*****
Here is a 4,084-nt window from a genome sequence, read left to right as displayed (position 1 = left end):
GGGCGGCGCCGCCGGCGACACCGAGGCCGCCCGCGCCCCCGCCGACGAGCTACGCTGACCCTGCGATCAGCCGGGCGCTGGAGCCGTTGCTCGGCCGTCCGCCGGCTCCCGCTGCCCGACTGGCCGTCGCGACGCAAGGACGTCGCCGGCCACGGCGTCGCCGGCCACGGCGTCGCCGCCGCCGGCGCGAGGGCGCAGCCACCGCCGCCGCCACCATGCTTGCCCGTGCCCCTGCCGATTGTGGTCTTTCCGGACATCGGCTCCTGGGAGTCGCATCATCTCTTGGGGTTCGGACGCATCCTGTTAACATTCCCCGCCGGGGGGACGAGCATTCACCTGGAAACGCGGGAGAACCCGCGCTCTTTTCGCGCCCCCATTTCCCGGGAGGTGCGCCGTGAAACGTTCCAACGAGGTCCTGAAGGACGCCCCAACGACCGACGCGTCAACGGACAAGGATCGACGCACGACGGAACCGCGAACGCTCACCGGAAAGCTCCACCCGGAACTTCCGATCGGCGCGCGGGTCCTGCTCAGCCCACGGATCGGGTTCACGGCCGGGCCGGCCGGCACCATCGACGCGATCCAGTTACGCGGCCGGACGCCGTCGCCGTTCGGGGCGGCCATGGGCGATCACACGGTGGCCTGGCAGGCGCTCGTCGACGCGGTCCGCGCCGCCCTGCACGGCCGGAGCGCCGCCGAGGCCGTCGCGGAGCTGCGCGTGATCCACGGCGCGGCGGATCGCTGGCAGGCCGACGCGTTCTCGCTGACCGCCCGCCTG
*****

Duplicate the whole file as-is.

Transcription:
Here is a 4,084-nt window from a genome sequence, read left to right as displayed (position 1 = left end):
GGGCGGCGCCGCCGGCGACACCGAGGCCGCCCGCGCCCCCGCCGACGAGCTACGCTGACCCTGCGATCAGCCGGGCGCTGGAGCCGTTGCTCGGCCGTCCGCCGGCTCCCGCTGCCCGACTGGCCGTCGCGACGCAAGGACGTCGCCGGCCACGGCGTCGCCGGCCACGGCGTCGCCGCCGCCGGCGCGAGGGCGCAGCCACCGCCGCCGCCACCATGCTTGCCCGTGCCCCTGCCGATTGTGGTCTTTCCGGACATCGGCTCCTGGGAGTCGCATCATCTCTTGGGGTTCGGACGCATCCTGTTAACATTCCCCGCCGGGGGGACGAGCATTCACCTGGAAACGCGGGAGAACCCGCGCTCTTTTCGCGCCCCCATTTCCCGGGAGGTGCGCCGTGAAACGTTCCAACGAGGTCCTGAAGGACGCCCCAACGACCGACGCGTCAACGGACAAGGATCGACGCACGACGGAACCGCGAACGCTCACCGGAAAGCTCCACCCGGAACTTCCGATCGGCGCGCGGGTCCTGCTCAGCCCACGGATCGGGTTCACGGCCGGGCCGGCCGGCACCATCGACGCGATCCAGTTACGCGGCCGGACGCCGTCGCCGTTCGGGGCGGCCATGGGCGATCACACGGTGGCCTGGCAGGCGCTCGTCGACGCGGTCCGCGCCGCCCTGCACGGCCGGAGCGCCGCCGAGGCCGTCGCGGAGCTGCGCGTGATCCACGGCGCGGCGGATCGCTGGCAGGCCGACGCGTTCTCGCTGACCGCCCGCCTG